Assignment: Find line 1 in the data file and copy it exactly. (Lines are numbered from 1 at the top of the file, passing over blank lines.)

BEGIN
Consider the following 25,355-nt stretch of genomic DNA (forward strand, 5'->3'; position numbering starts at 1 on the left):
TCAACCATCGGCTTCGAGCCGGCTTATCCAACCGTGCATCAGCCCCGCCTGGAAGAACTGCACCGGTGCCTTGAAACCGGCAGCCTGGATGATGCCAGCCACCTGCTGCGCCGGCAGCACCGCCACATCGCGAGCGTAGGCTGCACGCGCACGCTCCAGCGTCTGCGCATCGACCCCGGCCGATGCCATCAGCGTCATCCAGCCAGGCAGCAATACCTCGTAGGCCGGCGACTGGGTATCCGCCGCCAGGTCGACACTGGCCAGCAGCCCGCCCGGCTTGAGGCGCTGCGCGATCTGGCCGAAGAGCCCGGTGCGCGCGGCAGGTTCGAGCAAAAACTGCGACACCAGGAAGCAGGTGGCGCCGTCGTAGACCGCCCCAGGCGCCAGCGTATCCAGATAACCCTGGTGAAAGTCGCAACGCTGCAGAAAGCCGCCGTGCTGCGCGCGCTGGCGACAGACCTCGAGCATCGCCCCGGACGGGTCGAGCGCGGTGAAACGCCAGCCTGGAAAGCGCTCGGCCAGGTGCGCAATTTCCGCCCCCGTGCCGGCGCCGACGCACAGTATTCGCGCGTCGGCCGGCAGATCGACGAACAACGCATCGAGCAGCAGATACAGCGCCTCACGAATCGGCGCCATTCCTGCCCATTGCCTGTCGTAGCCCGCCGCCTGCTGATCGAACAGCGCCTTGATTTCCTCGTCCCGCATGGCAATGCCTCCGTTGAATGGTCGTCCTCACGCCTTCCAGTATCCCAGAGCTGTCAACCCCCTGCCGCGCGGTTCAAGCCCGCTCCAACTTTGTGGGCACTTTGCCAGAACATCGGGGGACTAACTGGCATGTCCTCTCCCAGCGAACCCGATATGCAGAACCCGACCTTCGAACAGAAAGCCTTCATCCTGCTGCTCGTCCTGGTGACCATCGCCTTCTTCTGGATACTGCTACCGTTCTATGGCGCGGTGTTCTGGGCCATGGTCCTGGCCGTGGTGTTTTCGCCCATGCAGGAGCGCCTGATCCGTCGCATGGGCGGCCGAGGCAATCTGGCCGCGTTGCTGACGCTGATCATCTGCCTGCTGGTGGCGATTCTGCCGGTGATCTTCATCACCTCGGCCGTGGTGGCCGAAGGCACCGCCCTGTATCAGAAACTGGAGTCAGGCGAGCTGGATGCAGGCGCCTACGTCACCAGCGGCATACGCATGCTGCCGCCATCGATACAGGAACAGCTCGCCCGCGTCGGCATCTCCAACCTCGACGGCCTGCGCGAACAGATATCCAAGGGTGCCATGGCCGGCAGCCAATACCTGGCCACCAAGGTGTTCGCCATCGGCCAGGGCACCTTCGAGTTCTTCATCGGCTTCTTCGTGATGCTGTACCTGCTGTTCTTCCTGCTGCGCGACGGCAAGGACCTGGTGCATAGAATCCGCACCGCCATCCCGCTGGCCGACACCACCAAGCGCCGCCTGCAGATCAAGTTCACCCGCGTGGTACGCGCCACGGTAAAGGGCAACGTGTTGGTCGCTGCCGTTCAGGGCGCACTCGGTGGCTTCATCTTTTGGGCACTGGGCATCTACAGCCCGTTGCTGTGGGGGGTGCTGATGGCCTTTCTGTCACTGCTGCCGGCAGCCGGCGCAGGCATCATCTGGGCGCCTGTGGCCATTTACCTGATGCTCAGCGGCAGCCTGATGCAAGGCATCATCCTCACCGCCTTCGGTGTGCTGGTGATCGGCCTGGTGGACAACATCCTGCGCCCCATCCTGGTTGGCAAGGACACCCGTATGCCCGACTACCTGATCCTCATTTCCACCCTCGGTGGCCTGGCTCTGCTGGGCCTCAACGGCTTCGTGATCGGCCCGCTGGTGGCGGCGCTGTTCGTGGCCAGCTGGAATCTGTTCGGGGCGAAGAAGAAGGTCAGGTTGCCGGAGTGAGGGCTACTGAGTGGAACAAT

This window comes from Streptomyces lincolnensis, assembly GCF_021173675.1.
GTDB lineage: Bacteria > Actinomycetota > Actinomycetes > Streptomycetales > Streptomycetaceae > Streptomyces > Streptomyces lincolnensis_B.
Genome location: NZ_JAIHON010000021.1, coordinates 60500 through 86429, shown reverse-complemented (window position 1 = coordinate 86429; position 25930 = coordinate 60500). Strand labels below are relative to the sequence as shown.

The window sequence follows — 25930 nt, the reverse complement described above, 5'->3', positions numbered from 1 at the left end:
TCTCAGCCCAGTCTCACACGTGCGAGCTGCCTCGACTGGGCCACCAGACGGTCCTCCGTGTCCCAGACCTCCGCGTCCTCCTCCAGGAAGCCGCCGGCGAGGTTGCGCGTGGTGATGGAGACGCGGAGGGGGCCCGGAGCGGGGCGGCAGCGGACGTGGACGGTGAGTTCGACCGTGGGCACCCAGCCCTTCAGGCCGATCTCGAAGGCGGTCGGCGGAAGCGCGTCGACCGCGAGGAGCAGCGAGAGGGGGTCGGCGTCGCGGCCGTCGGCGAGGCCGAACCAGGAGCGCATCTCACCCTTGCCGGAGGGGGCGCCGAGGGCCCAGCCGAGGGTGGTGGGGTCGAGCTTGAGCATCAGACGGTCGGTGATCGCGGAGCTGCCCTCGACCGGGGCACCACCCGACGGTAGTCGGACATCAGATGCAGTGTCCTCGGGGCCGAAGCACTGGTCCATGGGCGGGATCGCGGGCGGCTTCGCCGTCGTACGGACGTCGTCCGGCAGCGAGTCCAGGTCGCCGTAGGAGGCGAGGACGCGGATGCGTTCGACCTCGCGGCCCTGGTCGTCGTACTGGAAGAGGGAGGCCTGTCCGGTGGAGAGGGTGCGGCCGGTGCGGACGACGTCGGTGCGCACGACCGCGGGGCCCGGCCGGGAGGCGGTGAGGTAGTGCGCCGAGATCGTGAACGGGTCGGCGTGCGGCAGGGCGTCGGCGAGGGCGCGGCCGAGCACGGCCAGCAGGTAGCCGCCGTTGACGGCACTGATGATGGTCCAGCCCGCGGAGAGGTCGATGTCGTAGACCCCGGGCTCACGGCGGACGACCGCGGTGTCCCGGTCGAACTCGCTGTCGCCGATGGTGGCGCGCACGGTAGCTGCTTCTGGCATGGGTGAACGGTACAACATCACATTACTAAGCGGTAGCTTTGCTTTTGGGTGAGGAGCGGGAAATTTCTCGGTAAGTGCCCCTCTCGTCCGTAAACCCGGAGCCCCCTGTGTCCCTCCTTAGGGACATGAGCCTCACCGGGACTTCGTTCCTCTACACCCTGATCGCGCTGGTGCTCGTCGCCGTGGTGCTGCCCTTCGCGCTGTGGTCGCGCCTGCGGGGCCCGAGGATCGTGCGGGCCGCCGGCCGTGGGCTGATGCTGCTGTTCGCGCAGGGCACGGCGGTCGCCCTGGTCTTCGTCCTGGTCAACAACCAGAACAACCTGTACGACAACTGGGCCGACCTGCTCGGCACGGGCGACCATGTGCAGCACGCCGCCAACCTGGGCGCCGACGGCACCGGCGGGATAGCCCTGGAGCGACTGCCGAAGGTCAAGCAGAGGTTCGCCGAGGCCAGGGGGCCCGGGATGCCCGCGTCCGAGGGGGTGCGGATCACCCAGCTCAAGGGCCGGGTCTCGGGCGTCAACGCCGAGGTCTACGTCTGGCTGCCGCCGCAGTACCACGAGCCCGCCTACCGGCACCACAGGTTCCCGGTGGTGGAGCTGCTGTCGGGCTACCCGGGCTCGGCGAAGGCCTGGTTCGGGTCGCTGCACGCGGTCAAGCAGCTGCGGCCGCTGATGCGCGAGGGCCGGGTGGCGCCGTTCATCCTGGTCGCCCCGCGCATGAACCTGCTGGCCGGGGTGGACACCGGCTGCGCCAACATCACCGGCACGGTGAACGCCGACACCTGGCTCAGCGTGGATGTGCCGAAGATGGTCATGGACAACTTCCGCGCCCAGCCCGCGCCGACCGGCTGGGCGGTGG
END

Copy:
Consider the following 25,355-nt stretch of genomic DNA (forward strand, 5'->3'; position numbering starts at 1 on the left):